If you’re a fellow vegan, you may be wondering — Are marshmallows vegan? Read on to find out!
“Life is a marshmallow, easy to chew but hard to swallow.” — Francis Bacon
What are Marshmallows?
This tasty treat comes from the mallow plant, which was the inspiration for the name. Ancient Egyptians used it in 2000 BC and mixed it with fruit and nuts .
Fast forward a couple of thousand years into the future, French confection makers started making marshmallows we all know and love somewhere around the 1800s.
Now they're one of the best vegan camping foods - if they' don't contain mallow plant sap, egg whites, and sugar, and pour it into molds.
They'd also add gelatine to help the candy keep its form. And this reveals why vegans are confused about whether marshmallows are vegan.
Nowadays, most marshmallows are made from a combination of corn starch, corn syrup, sugar, water, and gelatin.
Are Regular Ones Vegan?
No, most regular marshmallows aren’t vegan. There are some vegetarian marshmallows, but you should always check the label.
As I mentioned, French confectioners started adding gelatin so a marshmallow could keep its shape. But that’s not the only ingredient that makes marshmallows non-vegan. Most store-bought aren’t vegan-friendly, and here are just a few reasons.
3 Problematic Ingredients
A significant number of ingredients could make marshmallows not vegan. I’d advise you to pay attention to the ingredient list to be sure.
When used, gelatin usually comprises 2.5% of a marshmallow. It usually creates a rubbery, elasticky marshmallow. Some companies use fish gelatin to ensure their marshmallows are halal and kosher.
While this is excellent news for certain religious groups and pescatarians, it isn't great for vegans.
2. Egg Whites
Higher quality marshmallows typically contain egg whites. The whites create a fluffier and lighter marshmallow. Once again - not suitable for vegans.
Thankfully this doesn’t happen that often today, but some white sugar is still processed with animal bone char . So, only go for marshmallows that are clearly marked as vegan, because you can never know how the sugar was processed (unless the manufacturer discloses the info).
8 Best Vegan-Friendly Brands
Luckily for all my fellow vegans, there are some amazing vegan marshmallow brands.
- 1. Dandies Vegan Marshmallows aren’t only vegan, they’re also non-GMO certified. They contain tapioca syrup, cane sugar, tapioca starch, carrageenan, soy protein, natural vanilla flavor, and filtered water.
- 2. Trader Joe’s vegan marshmallows aren’t only gelatin-free, but also gluten-free. I noticed an interesting thing about Trader Joe’s vegan marshmallow edition — the ingredients are the same as for the Dandies Vegan Marshmallows. Coincidence?
- 3. Funky Mello vegan marshmallows also don’t contain gelatin. These vegan marshmallows are also gluten and soy-free. They’re also available in different flavors.
- 4. Ananda Foods vegan marshmallows are a British brand. Nevertheless, they’re available online.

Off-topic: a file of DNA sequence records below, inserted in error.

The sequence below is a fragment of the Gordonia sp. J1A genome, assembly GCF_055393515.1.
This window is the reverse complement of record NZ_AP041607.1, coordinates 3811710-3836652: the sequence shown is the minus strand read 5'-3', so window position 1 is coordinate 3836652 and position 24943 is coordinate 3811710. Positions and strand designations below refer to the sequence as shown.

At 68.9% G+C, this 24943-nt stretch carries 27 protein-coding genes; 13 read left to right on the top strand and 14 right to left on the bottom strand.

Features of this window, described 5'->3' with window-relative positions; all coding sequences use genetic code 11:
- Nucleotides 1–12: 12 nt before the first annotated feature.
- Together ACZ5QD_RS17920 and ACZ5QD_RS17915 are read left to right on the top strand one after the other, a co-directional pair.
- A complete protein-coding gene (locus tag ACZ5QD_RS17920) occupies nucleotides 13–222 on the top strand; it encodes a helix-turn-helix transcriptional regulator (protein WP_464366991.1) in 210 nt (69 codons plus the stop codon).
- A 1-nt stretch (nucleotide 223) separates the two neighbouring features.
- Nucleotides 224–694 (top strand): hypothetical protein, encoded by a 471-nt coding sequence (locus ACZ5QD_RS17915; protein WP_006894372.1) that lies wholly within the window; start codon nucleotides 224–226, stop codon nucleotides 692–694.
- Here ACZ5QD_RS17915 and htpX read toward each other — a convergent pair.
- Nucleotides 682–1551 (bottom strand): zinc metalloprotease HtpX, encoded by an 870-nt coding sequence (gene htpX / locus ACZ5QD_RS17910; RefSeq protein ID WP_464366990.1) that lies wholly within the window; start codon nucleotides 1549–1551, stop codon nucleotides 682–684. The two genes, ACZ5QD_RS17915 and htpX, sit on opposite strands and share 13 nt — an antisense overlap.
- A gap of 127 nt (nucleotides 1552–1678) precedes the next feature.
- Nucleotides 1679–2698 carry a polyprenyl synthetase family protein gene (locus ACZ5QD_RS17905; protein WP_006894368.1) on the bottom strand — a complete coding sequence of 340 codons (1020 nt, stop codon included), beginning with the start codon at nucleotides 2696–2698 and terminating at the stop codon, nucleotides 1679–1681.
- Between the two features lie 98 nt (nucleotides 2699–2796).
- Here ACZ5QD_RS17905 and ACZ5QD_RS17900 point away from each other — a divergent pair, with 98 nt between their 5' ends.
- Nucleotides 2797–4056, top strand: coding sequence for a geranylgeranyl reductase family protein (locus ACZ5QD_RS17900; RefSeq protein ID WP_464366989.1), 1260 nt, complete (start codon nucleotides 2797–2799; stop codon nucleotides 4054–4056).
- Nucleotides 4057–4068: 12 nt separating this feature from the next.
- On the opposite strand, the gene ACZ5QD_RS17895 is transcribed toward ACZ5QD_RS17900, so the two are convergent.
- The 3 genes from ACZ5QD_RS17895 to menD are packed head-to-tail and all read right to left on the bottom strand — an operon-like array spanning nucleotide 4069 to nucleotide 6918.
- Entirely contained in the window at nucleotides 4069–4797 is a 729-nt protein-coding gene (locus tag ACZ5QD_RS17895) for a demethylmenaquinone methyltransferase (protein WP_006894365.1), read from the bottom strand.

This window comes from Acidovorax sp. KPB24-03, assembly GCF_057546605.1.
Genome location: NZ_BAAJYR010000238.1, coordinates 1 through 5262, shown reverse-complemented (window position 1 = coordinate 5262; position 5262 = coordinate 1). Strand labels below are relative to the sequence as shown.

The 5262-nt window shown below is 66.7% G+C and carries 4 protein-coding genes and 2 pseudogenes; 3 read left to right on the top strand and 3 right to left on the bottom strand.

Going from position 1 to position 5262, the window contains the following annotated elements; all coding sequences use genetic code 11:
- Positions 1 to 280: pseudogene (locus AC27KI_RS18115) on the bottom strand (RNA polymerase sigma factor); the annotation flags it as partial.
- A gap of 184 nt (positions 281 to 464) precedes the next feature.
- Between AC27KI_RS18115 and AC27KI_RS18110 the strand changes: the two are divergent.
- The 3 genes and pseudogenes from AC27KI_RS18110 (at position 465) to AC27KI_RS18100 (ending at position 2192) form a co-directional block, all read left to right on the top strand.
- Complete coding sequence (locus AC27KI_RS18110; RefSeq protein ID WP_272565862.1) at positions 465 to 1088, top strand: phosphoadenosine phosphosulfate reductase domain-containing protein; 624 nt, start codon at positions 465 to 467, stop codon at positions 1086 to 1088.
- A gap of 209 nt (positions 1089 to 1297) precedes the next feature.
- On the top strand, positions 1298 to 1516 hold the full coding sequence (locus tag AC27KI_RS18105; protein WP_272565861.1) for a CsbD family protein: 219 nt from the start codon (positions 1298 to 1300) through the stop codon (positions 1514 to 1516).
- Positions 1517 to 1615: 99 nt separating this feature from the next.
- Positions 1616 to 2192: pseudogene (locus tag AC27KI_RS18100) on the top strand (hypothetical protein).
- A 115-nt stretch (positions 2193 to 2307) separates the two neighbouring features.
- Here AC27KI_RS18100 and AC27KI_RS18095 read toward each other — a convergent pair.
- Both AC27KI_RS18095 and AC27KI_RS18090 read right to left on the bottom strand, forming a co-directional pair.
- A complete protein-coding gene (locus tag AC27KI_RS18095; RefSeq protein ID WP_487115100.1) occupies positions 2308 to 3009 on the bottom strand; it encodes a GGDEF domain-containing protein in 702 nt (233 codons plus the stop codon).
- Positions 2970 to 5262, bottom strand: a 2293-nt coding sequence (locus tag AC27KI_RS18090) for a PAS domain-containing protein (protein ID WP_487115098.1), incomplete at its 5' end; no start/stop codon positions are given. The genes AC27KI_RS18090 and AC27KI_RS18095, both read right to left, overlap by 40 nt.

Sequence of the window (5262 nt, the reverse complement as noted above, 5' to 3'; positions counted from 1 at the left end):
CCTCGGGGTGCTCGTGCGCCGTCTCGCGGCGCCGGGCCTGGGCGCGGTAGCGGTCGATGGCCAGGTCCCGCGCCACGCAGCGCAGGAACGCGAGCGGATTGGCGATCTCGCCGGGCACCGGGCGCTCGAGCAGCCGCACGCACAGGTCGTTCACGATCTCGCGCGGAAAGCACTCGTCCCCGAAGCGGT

- 5. Suzanne’s Specialties Ricemellow Creme is the first vegan marshmallow creme. It’s a marshmallow fluff in a tub? Do I need to say more?
- 6. Freedom Confectionery offers two flavored options: vanilla and strawberry. And there’s also the classic one.
- 7. Smucker’s has a fantastic marshmallow topping you can put over ice cream, in hot chocolate, or eat straight from the jar. Who am I to judge?
- 8. Sweet and Sara Dried Cereal Marshmallows are just as delicious as they sound. The brand also offers straight vegan marshmallows.
Bonus: Homemade Vegan Marshmallows Recipe
If you want to be 100% sure your marshmallows are vegan, you should make them yourself. It’s super simple and easy, and I’ll share one of my favorite recipes with you.
- ½ cup aquafaba (chickpea water)
- ½ tsp cream of tartar
- ⅔ cup water
- 1 tbsp agar agar (powder, not flakes)
- 1 cup granulated sugar (make sure it’s vegan)
- ½ cup powdered sugar (plus more as needed)
You'll also need baking/parchment paper, a standing or hand mixer, a large bowl, a small pot, and an 8x8 baking pan.
- First, you'll want to line the pan with baking paper and powder it with sugar. Make sure to be generous with that sugar.
- Get a large bowl, combine the aquafaba and cream of tartar and mix on high for 5–6 minutes or until it becomes fluffy and white. You’ll know the mixture is ready when it forms stiff peaks. You could also add a flavor at this point. I usually go for vanilla. If you add some, beat the mixture for another couple of minutes to combine well.
- Next up, take that small pot, combine water and agar agar, and put them over medium heat. Bring to a boil, while mixing frequently to prevent agar agar from sticking to the pot. Cook until thick (about 3 minutes) and add the sugar. Boil lightly for another 3 minutes and don’t forget to stir frequently.
- Now add this to the aquafaba mixture, beating on low. Mix it for some 30 seconds or until the two mixtures combine completely.
- Pour the mixture into the lined and sugar-dusted baking pan, sprinkle it with more powdered sugar, cover tightly, and chill for 3 hours.
- After, sprinkle an additional layer of sugar and dust your knife with sugar before you start cutting. Slice the marshmallows however you like and coat each piece in powdered sugar.
- You can store them in the fridge for up to 5 days. Although I'll doubt they'll last for more than an hour as they taste amazing!
Are Marshmallows Vegan? The Final Verdict
Rejoice! These fluffy pieces of heaven are vegan!
Well, some of them are. As usual, I recommend you pay extra attention to the label when buying marshmallows.
Or, to be sure you're eating vegan marshmallows, make your own! If you've already mastered this tasty treat, share your recipe in the comments!